To do this with the “Coffee Grinder” I replaced the rewind lever with a larger system that would allow me to crank in a smoother motion without shaking the camera. I also made a mask from some thin opaque instant film backing leaving approximately a 0.5mm slit for light to come through.

Loading the film is a matter of taking all the film out of the canister onto the take up spool. I did this by covering the lens with a cap and advancing the film all the way out one frame at a time.

Then in preparation for taking an exposure what you do is set the camera to Bulb mode, cock the shutter and press the rewind button. Now you are ready. For smooth even operation a tripod is a must.

When you want to capture something you press and hold the bulb button while cranking the lever in the rewind direction. As you are in a sense just capturing the same sliver of a scene over and over again if nothing changes then what you get is streaks like this.

It gets more interesting when something is moving in front of the camera during the exposure. Things that are moving from left to right are stretched over time and things that are moving right to left are shrunken all the while the background is the same so results in just streaks.

The March

Some things I learned from this experiment that will allow me to improve the next iteration. I ended up cranking too fast in most cases which used more film than was necessary and resulted in too much stretching of time. I compensated for this by squeezing the scanned images horizontally. If I am to slow the cranking then I will need to reduce the size of the slit or stop down the aperture more so I don’t over expose the film. Also as smoothly as I tried to crank you can see the vertical banding that results from variations in speed. Removing the human element and replacing it with a motor would be the best way to deal with that but considering that this was a one afternoon project I’m not unhappy with the results.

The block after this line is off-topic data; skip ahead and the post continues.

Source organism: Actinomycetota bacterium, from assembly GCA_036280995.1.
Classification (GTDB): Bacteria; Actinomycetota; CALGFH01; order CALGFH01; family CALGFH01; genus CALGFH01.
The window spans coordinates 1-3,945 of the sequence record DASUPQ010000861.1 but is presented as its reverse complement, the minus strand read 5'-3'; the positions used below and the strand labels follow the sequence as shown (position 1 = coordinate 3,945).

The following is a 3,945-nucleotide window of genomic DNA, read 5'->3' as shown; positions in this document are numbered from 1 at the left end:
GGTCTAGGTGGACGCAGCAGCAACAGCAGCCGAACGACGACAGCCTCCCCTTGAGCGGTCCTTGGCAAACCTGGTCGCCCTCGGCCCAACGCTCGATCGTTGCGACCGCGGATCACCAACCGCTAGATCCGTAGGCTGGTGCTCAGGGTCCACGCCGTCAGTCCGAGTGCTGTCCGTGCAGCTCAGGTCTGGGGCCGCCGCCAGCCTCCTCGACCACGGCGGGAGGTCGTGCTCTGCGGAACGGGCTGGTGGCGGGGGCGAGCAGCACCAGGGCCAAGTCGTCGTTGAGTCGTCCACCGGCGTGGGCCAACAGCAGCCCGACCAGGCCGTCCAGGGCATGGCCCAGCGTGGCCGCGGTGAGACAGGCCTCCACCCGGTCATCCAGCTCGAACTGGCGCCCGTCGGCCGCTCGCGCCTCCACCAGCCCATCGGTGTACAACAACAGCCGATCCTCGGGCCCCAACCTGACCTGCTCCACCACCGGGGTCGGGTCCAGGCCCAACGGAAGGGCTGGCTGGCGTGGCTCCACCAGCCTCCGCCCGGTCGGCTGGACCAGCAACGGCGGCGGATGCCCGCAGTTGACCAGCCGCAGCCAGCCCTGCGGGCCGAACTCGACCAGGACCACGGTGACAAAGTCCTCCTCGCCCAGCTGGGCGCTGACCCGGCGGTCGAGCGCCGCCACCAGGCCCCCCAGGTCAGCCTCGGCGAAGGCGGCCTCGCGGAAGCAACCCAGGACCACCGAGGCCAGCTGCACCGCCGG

Mar 7 2020

Rollei 35 SE

There are certain cameras that have reached a cult status which can cause a bit of a problem writing about them because what is there that hasn’t already been said somewhere. My take though on the Rollei 35 SE and really all the variants of the Rollei 35 is that they are a great lens on the front of a marginally okay camera interface. Don’t get me wrong it has all the settings such as shutter speed and aperture but with them sitting on the front of the camera you need to hold the camera away from your eye to make changes to them that you are certain of. Also the metering just consists of a green or red LED for correct or not exposure. The camera is nicely built however and as an object of design is cool. The collapsing lens is a nice touch, just remember to have the shutter cocked in order to operate it. Focus is strictly of the zone variety, where you pre set the distance you want prior. This works well for some things but slows the process and lacks accuracy. Another knock on these cameras is the cost they can go for quite a lot. A current look puts them at more than twice the cost of a similar specked Olympus XA or Minox. Now for the good stuff. The lens on the Rollei 35 SE is amazing I don’t use that term lightly. It is a 40mm f2.8 Zeiss Sonar and the clarity of the images from it were striking when care was taken.

So despite the challenges with usage the results may warrant picking one up if the price is right.